On board the Aquarius

Nicoló Lanfranchi

May 10, 2019

SOS Méditerranée is a humanitarian organisation that, in collaboration with Doctors without Borders, has already been able to save the lives of thousands of castaways in the Mediterranean. In July 2018, the photographer Nicoló Lanfranchi travelled aboard the Aquarius rescue vessel, to document the daily lives of the maritime emergency responders. In an interview, he speaks of the prerequisites for the trip, what daily life on board looked like, and why the the Aquarius's activities are now a thing of the past.
LFI: Why did you want to takes photographs aboard the Aquarius?
Nicoló Lanfranchi: In Italy there are numerous, incomprehensible, campaigns against the rescue of refugees, and deliberately false reports that produce fear within the population. I wanted to see what was happening with my own eyes, and give a face to the tragic stories that are unfolding all the time.

What campaigns and false reports are you referring to?
Italy's Deputy Prime Minister, Matteo Salvini, never tires of raising his voice against immigrants, and creating artificial scandals. I think that it's important that people get to know what's really happening during these rescue operations at sea, instead of hearing the propaganda that governments all over Europe are spreading.

How long were you on the Aquarius and what did daily life on board look like?
In total it was two weeks in the summer of 2018. We left Marseilles and headed for Libya, where we waited close to the coast. It's there, near the town of Sabratha, that the refugee boats are usually launched. First of all, we spent a few days observing the situation. Over time, we were able to rescue a number of people from small, wooden boats. They came from Syria, Egypt, Somalia, Eritrea and other countries. Some of them were children travelling alone. Once on board they were given food and drink, while Doctors without Borders looked after their medical needs.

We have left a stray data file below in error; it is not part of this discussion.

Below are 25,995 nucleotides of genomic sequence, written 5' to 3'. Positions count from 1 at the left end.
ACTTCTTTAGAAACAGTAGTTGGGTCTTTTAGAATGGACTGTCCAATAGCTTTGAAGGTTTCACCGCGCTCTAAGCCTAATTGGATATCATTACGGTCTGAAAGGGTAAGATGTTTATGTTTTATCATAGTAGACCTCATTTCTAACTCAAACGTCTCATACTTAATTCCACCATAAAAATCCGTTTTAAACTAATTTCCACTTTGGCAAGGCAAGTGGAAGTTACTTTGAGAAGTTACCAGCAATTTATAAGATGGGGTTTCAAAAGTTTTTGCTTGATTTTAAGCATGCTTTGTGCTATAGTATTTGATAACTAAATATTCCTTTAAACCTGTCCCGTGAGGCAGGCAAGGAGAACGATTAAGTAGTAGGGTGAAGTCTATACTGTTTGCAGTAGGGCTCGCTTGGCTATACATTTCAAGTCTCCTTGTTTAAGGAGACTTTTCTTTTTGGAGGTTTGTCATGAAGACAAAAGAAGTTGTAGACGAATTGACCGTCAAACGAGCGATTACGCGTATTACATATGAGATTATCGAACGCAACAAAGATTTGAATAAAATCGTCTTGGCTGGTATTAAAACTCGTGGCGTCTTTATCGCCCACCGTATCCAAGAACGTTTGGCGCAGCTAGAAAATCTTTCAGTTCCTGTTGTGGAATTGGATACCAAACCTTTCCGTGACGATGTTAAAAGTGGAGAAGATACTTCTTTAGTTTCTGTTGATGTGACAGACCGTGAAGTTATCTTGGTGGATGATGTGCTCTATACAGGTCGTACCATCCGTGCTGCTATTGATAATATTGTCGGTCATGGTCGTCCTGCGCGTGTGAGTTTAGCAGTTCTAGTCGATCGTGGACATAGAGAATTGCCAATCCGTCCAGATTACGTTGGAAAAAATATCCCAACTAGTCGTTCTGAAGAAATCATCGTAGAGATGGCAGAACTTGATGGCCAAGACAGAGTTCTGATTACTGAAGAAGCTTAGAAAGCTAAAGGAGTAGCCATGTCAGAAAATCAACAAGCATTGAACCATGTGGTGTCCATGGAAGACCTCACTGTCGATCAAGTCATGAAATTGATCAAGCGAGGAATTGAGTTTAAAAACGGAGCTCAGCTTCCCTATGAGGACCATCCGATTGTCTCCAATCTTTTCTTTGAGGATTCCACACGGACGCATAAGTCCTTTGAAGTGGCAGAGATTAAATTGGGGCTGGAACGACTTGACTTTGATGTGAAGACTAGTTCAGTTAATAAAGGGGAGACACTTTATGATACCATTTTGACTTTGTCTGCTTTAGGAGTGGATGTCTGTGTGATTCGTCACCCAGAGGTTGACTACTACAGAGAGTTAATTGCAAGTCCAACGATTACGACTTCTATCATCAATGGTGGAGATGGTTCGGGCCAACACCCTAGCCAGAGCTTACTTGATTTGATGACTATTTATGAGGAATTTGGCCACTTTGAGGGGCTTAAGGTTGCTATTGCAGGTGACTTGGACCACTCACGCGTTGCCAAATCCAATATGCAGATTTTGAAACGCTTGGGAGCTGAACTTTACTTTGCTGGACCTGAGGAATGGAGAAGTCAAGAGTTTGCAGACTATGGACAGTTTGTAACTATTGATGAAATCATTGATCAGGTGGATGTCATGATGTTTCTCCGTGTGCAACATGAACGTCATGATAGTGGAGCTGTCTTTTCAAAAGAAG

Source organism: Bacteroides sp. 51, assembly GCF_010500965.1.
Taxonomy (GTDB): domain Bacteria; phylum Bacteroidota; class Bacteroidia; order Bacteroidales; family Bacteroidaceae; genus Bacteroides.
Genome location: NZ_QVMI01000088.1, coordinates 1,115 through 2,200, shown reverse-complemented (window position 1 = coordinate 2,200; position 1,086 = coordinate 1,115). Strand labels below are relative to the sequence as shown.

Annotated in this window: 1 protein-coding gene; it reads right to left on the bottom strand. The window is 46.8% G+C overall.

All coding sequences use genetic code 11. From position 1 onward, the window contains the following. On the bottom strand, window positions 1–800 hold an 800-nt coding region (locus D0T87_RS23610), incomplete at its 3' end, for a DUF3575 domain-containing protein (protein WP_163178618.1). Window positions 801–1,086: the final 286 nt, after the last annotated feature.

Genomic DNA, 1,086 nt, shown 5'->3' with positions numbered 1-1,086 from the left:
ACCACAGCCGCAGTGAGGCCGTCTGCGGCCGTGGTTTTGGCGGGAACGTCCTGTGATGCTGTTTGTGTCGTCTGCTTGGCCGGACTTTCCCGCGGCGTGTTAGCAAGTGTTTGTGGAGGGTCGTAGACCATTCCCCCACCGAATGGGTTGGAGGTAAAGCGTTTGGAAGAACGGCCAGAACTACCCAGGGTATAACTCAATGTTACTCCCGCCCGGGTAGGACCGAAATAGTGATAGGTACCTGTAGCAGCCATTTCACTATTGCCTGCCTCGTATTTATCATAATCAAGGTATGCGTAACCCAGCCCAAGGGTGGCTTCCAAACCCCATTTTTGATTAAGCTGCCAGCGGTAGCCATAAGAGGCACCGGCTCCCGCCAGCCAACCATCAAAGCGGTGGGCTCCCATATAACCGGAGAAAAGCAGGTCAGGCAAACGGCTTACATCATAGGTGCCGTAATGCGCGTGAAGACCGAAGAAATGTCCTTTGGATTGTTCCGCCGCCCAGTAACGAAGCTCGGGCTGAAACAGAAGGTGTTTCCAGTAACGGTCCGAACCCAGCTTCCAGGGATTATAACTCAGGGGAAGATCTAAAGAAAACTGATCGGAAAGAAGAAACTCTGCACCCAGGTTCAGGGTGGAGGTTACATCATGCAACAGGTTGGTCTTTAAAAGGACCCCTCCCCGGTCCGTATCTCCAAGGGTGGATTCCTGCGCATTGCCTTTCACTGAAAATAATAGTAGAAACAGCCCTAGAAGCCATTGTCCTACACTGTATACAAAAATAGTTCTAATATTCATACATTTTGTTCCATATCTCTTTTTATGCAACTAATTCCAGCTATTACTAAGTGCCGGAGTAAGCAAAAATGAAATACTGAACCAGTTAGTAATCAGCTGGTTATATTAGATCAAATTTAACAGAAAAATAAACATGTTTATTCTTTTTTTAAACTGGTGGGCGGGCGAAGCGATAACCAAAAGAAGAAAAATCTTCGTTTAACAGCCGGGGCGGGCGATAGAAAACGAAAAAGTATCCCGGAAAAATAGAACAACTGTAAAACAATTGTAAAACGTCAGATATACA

What was your job as a photographer?
As a photographer, I produced a kind of diary for Spiegel and The Guardian. However, like everyone else, when it was necessary I had to help save lives. In addition, we had taken courses in First Aid and life support measures beforehand. Anyone wanting to be onboard was obliged to do so. It was all very professional and disciplined. In a worse case scenario it was then a matter of turning off the camera and helping with the rescue. Everyone was part of the mission. On top of that, I interviewed those we had rescued, and I heard of experiences that really hit me in the gut. Each one of those rescued had their own, depressing story to tell.

It all sounds like an enormous challenge...
Yes, that it was. There's no help coming from governments. This is something we experienced directly, with over 150 rescued people on board: no one wanted to authorise entry. We had to hold out at sea for a number of days, until Malta finally took pity and agreed to receive us. There were police cars waiting for us, however, and they took those rescued to accommodations. Italy is adamant that those rescued should all get sent back. The country closes its ports when it becomes known that refugees are heading their way. In addition, at the end of last year, the Italian government accused the Aquarius crew of having disposed of contaminated clothing. Even though there was no proof of it, the rescues at sea were stopped as a result. What happened there was quite simply criminal.

When you look back on the project, what do you think you will remember in particular?
This project has completely changed my perception of the sea. I no longer see coastlines as relaxed places to spend your vacations. Of course, as always, the atmosphere is unique, the colours of the water incredible, we saw dolphins... But people are dying there! And no one has the right to hinder the rescue of these people!

The ship is history, but Nicoló Lanfranchi's pictures ensure that it does not get forgotten. You can find information about and make donations to the organisation's projects at: sosmediterranee.com
ALL IMAGES ON THIS PAGE: © Nicoló Lanfranchi
EQUIPMENT: Leica CL with Elmarit-TL 18 f/2.8 Asph

Nicoló Lanfranchi+-

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© Carlo Bevilacqua

In addition to his work as a fashion, commercial and portrait photographer, the Italian is passionate about narrative, documentary photography. Among other things, he is already doing research into the environmental catastrophe at the Rio Doce in Brazil, for Amnesty International and Greenpeace. His photographic and audio-visual work tells stories centred around people. Lanfranchi’s work is published by the likes of Der Spiegel, The Guardian and Internazionale, and he teaches storytelling at the Istituto Europeo di Design in Milan. More


On board the Aquarius

Nicoló Lanfranchi